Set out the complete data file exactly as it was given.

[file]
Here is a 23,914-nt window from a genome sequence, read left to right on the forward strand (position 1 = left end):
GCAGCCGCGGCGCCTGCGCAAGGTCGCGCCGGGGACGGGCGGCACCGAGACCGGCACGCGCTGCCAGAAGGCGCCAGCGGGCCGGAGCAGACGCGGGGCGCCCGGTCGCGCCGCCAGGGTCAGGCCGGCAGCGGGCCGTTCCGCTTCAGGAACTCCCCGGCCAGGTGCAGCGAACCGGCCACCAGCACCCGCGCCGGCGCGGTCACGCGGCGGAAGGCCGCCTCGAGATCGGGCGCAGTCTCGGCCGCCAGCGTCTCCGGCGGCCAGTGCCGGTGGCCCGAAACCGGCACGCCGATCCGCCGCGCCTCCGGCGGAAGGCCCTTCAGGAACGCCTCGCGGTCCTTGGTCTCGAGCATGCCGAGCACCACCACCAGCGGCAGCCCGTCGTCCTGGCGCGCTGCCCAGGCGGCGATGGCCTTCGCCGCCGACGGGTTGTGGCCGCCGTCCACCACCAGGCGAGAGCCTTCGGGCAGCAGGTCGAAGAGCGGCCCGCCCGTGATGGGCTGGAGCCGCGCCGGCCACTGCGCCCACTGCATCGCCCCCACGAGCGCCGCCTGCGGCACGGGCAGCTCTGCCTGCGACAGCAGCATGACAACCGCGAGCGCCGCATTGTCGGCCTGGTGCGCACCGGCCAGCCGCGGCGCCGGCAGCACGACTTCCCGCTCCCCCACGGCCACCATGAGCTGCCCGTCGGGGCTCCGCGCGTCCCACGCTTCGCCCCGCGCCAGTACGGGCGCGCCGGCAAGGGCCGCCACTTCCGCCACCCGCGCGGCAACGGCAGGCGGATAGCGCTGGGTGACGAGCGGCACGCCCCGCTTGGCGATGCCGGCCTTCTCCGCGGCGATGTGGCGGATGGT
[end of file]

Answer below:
Here is a 23,914-nt window from a genome sequence, read left to right on the forward strand (position 1 = left end):
GCAGCCGCGGCGCCTGCGCAAGGTCGCGCCGGGGACGGGCGGCACCGAGACCGGCACGCGCTGCCAGAAGGCGCCAGCGGGCCGGAGCAGACGCGGGGCGCCCGGTCGCGCCGCCAGGGTCAGGCCGGCAGCGGGCCGTTCCGCTTCAGGAACTCCCCGGCCAGGTGCAGCGAACCGGCCACCAGCACCCGCGCCGGCGCGGTCACGCGGCGGAAGGCCGCCTCGAGATCGGGCGCAGTCTCGGCCGCCAGCGTCTCCGGCGGCCAGTGCCGGTGGCCCGAAACCGGCACGCCGATCCGCCGCGCCTCCGGCGGAAGGCCCTTCAGGAACGCCTCGCGGTCCTTGGTCTCGAGCATGCCGAGCACCACCACCAGCGGCAGCCCGTCGTCCTGGCGCGCTGCCCAGGCGGCGATGGCCTTCGCCGCCGACGGGTTGTGGCCGCCGTCCACCACCAGGCGAGAGCCTTCGGGCAGCAGGTCGAAGAGCGGCCCGCCCGTGATGGGCTGGAGCCGCGCCGGCCACTGCGCCCACTGCATCGCCCCCACGAGCGCCGCCTGCGGCACGGGCAGCTCTGCCTGCGACAGCAGCATGACAACCGCGAGCGCCGCATTGTCGGCCTGGTGCGCACCGGCCAGCCGCGGCGCCGGCAGCACGACTTCCCGCTCCCCCACGGCCACCATGAGCTGCCCGTCGGGGCTCCGCGCGTCCCACGCTTCGCCCCGCGCCAGTACGGGCGCGCCGGCAAGGGCCGCCACTTCCGCCACCCGCGCGGCAACGGCAGGCGGATAGCGCTGGGTGACGAGCGGCACGCCCCGCTTGGCGATGCCGGCCTTCTCCGCGGCGATGTGGCGGATGGT